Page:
look at ui/ux design process
Post on 13-Apr-2017
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An Inside Look at Our UI/UX Design Process
UI & UXDESIGN PROCESS
Elumalai JayaramanUX Designer
Zoho Finance Team
We recently launched Zoho Inventory, our inventory and order management
We're definitely learning a lot as we expand our suite of products. Our goal is to
not only ensure that each product is fantastic to use, but also to make the
experience consistent across products. This is important because our products
are designed from the ground up to work together and to be used with each
Let's see how we accomplished this for https://www.zoho.com/inventory/.
A unified, consistent experience across products.
In my previous article about how we redesigned https://www.zoho.com/books/,
our online accounting solution, I talked about how we improved the overall UX
through lots of experimentation and learning.
Zoho Inventory, on first glance, looks a lot like Zoho Books. Thats because we
designed it that way. We used the same basic design skeleton and built upwards
from there. This design style persists across many of our products: Zoho Invoice: https://www.zoho.com/invoice/
Zoho Books: https://www.zoho.com/books/
Zoho Subscriptions: https://www.zoho.com/subscriptions/
And Zoho Expense: https://www.zoho.com/expense/
This uniform design provides a level of UX and visual consistency across products
that you simply will not find when you integrate independent solutions from
a) Identifying the key design challenge.
The very first thing we needed to do was to ask the key question: What problems
are we trying to solve? Problem-oriented thinking provides structure to the
entire design process. Once you start thinking in terms of problems, the specific
solutions will automatically follow.
For Zoho Inventory, the entire inventory and order management process is
centered around managing sales orders and purchase orders. Theres a lot of
complexity here. For example, sales orders contain a lot of information. Imagine
you order some items from a marketplace like Amazon. If youre ordering a lot of
items, the seller cant ship all of them at the same time. Depending on various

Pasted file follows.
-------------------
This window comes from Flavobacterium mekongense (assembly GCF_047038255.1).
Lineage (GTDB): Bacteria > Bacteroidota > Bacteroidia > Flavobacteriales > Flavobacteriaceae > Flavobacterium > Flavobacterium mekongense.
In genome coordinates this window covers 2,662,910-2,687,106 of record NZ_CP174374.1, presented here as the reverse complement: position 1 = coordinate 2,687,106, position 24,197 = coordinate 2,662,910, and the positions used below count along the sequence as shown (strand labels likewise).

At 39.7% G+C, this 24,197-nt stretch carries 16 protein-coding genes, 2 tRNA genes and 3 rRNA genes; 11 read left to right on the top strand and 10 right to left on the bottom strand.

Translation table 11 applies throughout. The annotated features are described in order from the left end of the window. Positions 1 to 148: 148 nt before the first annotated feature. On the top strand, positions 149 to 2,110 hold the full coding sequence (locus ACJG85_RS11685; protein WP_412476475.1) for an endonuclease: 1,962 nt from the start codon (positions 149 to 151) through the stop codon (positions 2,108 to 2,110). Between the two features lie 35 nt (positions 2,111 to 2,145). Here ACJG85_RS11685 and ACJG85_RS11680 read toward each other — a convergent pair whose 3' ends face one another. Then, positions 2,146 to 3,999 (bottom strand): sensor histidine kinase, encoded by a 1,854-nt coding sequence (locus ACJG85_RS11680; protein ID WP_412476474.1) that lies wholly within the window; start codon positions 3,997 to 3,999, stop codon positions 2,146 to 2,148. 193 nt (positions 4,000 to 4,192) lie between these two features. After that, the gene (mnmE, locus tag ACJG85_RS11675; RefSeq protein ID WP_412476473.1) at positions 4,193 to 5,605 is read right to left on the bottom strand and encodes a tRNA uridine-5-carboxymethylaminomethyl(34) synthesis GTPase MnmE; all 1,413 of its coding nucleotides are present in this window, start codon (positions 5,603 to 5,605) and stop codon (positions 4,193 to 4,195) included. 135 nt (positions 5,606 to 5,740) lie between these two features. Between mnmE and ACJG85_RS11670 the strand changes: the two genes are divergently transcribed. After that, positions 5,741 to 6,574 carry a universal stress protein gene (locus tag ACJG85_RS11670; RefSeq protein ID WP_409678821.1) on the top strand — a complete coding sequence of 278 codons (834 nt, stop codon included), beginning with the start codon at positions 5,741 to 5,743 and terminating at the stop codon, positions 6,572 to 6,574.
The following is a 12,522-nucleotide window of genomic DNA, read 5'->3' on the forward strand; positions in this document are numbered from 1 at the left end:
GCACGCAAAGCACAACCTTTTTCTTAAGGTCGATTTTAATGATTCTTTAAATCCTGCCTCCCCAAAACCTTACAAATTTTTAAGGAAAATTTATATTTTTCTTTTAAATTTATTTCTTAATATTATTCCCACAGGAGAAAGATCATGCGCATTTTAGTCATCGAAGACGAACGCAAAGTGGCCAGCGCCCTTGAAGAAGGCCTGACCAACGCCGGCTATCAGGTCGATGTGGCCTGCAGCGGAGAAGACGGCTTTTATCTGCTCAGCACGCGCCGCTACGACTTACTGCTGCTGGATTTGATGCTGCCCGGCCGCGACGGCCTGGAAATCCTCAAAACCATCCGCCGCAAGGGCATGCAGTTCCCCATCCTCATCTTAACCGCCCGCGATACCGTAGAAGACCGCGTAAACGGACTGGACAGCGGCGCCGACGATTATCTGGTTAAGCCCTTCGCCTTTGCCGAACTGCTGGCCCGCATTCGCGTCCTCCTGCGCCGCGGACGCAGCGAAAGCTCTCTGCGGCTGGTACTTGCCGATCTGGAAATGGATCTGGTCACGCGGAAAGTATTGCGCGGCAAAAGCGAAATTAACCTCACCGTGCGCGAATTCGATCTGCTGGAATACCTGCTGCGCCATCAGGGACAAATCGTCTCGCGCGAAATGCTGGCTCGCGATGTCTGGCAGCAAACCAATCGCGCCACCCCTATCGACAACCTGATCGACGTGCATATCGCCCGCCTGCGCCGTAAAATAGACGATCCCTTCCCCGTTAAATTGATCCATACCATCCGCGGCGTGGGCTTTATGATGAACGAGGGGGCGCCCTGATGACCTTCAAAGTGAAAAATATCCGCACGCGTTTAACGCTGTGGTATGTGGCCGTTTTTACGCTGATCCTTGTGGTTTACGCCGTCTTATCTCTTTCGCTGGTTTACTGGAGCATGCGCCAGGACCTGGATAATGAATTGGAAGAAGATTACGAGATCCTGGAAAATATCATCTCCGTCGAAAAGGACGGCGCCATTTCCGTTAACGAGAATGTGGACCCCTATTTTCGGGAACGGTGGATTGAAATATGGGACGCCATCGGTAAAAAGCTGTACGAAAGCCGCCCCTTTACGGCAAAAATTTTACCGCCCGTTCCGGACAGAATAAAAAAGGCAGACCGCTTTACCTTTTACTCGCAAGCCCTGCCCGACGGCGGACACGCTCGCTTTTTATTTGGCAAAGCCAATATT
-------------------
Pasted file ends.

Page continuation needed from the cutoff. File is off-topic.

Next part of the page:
factors, like the size limit of the package and the availability of different items,
some boxes may be shipped at different times.
The seller needs to keep track of which of those items have been invoiced, which
have been paid for, and which have been shipped. Multiple items are often placed
into a single package, while there are also orders with multiple packages for
different sets of items. All of these things need to be tracked.
Before we started designing the UX to solve these problems, we first needed
deeper insights into how business owners and inventory managers approached
these problems in the real world.
b) Stepping into the shoes of the user.
You cant build a great car without knowing how to drive.
Similarly, you cant build a great user experience without knowing exactly what
You need to get all that background information long before you start putting pen
to paper (or cursor to screen). Only then will you be actually designing something
thats nice to use and allows the user to get things done as quickly as possible.
Luckily, we had all the background information we needed before we started
designing the interface for Zoho Inventory. Weve been running Zoho Books and
Zoho CRM for many years, and weve had numerous requests for an inventory
management solution that ties right into these products.
Heres just one example of a customer asking for an inventory management
solution on our forums over 4 years ago. Weve gotten hundreds of such requests
over the years.
A customer requesting a product to manage their inventory.
These requests provided a treasure trove of information. We got a peek directly
into hundreds of real-world scenarios and problems that needed solving by a
dedicated inventory management solution. All this experience meant that we had
a very good idea of what kind of software that our users would like before we
even started the design process.
Plus, months before we released Zoho Inventory, we opened up an early-access
version of the product for over 700 users.
The feedback was golden.
Wed never have gotten these insights by working on the UX using only internal
feedback from design and management. You need user feedback to design a
great user experience.